16. Al Ahmed HE, Jaber MA, Abu Fanas SH, Karas M. The pattern of maxillofacial fractures in sharjah, united arab emirates: A review of 230 cases. Oral Surg Oral Med Oral Pathol Oral Radiol Endod. 2004;98(2):166-70.
  17. Deogratius BK, Isaac MM, Farrid S. Epidemiology and management of maxillofacial fractures treated at muhimbili national hospital in Dar es Salaam, Tanzania, 1998-2003. Int Dent J. 2006;56(3):131-4.
  18. Mohajerani SH, Asghari S. Pattern of mid-facial fractures in Tehran, Iran. Dent Traumatol. 2011;27(2):131-4.
  19. Adeyemo WL, Taiwo OA, Ladeinde AL, Ogunlewe MO, Adeyemi MO, Adepoju AA. Mid-facial fractures: A 5-year retrospective review in a Nigerian teaching hospital. Niger J Med. 2012;21(1):31-5.
  20. Ykeda RB, Ballin CR, Moraes RS, Ykeda RB, Miksza AF. Epidemiological profile of 277 patients with facial fractures treated at the emergency room at the ENT department of hospital do trabalhador in curitiba/PR, in 2010. Int Arch Otorhinolaryngol. 2012;16(4):437-44.
  21. Bellamy JL, Mundinger GS, Reddy SK, Flores JM, Rodriguez ED, Dorafshar AH. Le fort II fractures are associated with death: A comparison of simple and complex midface fractures. J Oral Maxillofac Surg. 2013;71(9):1556-62.
  22. Oliveira-Campos GH, Lauriti L, Yamamoto MK, Junior RC, Luz JG. Trends in le fort fractures at a South American trauma care center: Characteristics and management. J Maxillofac Oral Surg. 2016;15(1):32-7.
  23. Salonen EM, Koivikko MP, Koskinen SK. Violence-related facial trauma: Analysis of multidetector computed tomography findings of 727 patients. Dentomaxillofac Radiol. 2010;39(2):107-12.
  24. Lee KH. Interpersonal violence and facial fractures. J Oral Maxillofac Surg. 2009;67(9):1878-83.
  25. Salonen EM, Koivikko MP, Koskinen SK. Multidetector computed tomography imaging of facial trauma in accidental falls from heights. Acta Radiol. 2007;48(4):449-55.
  26. Lee SS, Huang SH, Wu SH, Sun IF, Chu KS, Lai CS, et al. A review of intraoperative airway management for midface facial bone fracture patients. Ann Plast Surg. 2009;63(2):162-6.
  27. Zandi M, Saleh M, Seyed Hoseini SR. Are facial injuries caused by stumbling different from other kinds of fall accidents? J Craniofac Surg. 2011;22(6):2388-92.
  28. Maladiere E, Bado F, Meningaud JP, Guilbert F, Bertrand JC. Aetiology and incidence of facial fractures sustained during sports: A prospective study of 140 patients. Int J Oral Maxillofac Surg. 2001;30(4):291-5.
  29. Rhea JT, Novelline RA. How to simplify the CT diagnosis of le fort fractures. AJR Am J Roentgenol. 2005;184(5):1700-5.
  30. Holmgren EP, Bagheri S, Bell RB, Bobek S, Dierks EJ. Utilization of tracheostomy in craniomaxillofacial trauma at a level-1 trauma center. J Oral Maxillofac Surg. 2007;65(10):2005-2010.
  31. McRae M, Frodel J. Midface fractures. Facial Plast Surg. 2000;16(2):107-13.
  32. Amin M, Dill-Russell P, Manisali M, Lee R, Sinton I. Facial fractures and submental tracheal intubation. Anaesthesia. 2002;57(12):1195-99.
  33. Guven E, Ugurlu AM, Kuvat SV, Kanliada D, Emekli U. Minimally invasive approaches in severe panfacial fractures. Ulus Travma Acil Cerrahi Derg. 2010;16(6):541-5.
  34. Lee C, Czerwinski M. Applications of the endoscope in facial fracture management. Semin Plast Surg. 2008;22(1):29-36.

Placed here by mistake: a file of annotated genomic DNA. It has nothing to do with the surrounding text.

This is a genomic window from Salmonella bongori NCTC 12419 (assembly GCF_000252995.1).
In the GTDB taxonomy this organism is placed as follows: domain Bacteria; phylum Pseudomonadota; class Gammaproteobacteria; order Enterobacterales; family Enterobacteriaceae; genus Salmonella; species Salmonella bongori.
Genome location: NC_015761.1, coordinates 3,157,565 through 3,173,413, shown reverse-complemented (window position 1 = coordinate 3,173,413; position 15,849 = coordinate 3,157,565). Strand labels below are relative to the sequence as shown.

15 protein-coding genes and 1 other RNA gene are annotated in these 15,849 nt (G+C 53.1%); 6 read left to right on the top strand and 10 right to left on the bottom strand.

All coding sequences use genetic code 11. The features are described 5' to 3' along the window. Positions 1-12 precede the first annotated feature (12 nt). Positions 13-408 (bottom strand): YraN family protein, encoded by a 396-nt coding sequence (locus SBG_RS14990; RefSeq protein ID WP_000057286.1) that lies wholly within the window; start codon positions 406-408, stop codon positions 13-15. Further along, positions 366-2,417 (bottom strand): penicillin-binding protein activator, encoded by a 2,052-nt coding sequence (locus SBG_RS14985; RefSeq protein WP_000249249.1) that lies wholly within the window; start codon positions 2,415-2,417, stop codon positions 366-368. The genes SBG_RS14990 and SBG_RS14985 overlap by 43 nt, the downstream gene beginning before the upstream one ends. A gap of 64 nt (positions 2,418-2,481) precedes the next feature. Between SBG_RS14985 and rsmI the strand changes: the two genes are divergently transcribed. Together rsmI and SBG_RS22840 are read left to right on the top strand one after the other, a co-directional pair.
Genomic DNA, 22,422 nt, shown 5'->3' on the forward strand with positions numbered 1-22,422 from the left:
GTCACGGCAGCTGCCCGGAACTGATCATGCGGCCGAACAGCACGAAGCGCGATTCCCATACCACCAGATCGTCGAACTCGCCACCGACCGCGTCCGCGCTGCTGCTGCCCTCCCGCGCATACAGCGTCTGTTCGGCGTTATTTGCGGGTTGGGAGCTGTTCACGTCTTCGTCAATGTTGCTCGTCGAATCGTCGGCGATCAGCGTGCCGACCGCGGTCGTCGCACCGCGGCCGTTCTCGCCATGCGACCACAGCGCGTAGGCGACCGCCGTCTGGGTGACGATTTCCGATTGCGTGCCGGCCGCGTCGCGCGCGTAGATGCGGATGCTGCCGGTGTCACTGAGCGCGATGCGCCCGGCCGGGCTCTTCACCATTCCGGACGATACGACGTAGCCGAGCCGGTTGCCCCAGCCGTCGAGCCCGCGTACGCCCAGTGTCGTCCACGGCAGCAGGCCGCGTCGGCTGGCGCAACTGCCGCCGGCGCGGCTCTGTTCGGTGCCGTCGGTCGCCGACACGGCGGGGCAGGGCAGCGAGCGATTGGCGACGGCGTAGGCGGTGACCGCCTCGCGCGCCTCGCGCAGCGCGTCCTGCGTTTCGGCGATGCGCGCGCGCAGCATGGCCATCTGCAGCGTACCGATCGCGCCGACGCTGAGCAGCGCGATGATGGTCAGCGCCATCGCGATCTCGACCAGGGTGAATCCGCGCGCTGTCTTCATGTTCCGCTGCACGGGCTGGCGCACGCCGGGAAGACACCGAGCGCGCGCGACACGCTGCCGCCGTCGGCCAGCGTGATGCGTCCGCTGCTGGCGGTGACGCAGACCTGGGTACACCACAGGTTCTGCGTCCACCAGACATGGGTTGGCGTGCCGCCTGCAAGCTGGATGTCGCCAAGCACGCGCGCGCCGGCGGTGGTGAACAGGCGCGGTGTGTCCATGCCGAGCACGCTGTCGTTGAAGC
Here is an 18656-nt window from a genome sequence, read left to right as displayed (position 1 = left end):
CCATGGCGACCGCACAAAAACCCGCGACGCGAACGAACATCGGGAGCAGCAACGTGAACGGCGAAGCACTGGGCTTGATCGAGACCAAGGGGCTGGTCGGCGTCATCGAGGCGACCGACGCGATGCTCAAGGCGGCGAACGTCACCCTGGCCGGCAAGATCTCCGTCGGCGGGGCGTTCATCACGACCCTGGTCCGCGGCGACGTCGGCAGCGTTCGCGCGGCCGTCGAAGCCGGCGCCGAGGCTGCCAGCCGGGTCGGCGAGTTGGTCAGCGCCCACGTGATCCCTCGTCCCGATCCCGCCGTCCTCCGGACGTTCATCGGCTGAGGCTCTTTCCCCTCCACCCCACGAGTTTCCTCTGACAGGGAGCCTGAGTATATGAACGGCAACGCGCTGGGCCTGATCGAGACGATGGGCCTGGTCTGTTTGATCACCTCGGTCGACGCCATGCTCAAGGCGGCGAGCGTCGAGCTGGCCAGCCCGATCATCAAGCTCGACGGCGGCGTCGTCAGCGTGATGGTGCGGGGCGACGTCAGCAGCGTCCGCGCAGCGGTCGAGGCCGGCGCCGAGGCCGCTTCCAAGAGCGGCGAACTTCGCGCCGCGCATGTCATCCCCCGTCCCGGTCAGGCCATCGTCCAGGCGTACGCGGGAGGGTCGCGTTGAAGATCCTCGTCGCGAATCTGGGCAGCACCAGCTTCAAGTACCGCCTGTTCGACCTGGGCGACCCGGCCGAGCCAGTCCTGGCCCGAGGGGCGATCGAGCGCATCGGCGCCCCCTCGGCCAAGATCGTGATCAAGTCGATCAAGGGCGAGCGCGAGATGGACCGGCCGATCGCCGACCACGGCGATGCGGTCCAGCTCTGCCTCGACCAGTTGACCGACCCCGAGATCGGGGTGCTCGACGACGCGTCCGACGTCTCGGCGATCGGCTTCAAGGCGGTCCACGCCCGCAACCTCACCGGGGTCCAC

35. Hendrickson M, Clark N, Manson PN, Yaremchuk M, Robertson B, Slezak S, et al. Palatal fractures: Classification, patterns, and treatment with rigid internal fixation. Plast Reconstr Surg. 1998;101(2):319-32.
  36. Bell RB, Kindsfater CS. The use of biodegradable plates and screws to stabilize facial fractures. J Oral Maxillofac Surg. 2006;64(1):31-9.
  37. Devine M, O'Regan B. Screw-wire osteo-traction (SWOT) in the reduction and fixation of frontonasal dysjunction in le fort II/III upper mid-facial fractures. Br J Oral Maxillofac Surg. 2013;51(8):985-7.
  38. Kummoona R. Management of maxillofacial injuries in Iraq. J Craniofac Surg. 2011;22(5):1561-6.
  39. Soong PL, Schaller B, Zix J, Iizuka T, Mottini M, Lieger O. The role of postoperative prophylactic antibiotics in the treatment of facial fractures: A randomised, double-blind, placebo-controlled pilot clinical study. Part 3: Le fort and zygomatic fractures in 94 patients. Br J Oral Maxillofac Surg. 2014;52(4):329-33.
  40. Hasler RM, Exadaktylos AK, Bouamra O, Benneker LM, Clancy M, Sieber R, et al. Epidemiology and predictors of cervical spine injury in adult major trauma patients: A multicenter cohort study. J Trauma Acute Care Surg. 2012;72(4):975-81.
  41. Garri JI, Perlyn CA, Johnson MJ, Mobley SR, Shatz DV, Kirton OC, et al. Patterns of maxillofacial injuries in powered watercraft collisions. Plast Reconstr Surg. 1999;104(4):922-7.
  42. Rajkumar GC, Ashwin DP, Singh R, Prashanth R, Rudresh KB. Ocular injuries associated with midface fractures: A 5 year survey. J Maxillofac Oral Surg. 2015;14(4):925-9.
  43. Ruslin M, Wolff J, Boffano P, Brand HS, Forouzanfar T. Dental trauma in association with maxillofacial fractures: An epidemiological study. Dent Traumatol. 2015;31(4):318-23.
  44. Mundinger GS, Dorafshar AH, Gilson MM, Mithani SK, Manson PN, Rodriguez ED. Blunt-mechanism facial fracture patterns associated with internal carotid artery injuries: Recommendations for additional screening criteria based on analysis of 4,398 patients. J Oral Maxillofac Surg. 2013;71(12):2092-2100.

PDF     XML   FIGS

Journal compilation © 2017 Trauma Research Center, Shiraz University of Medical Sciences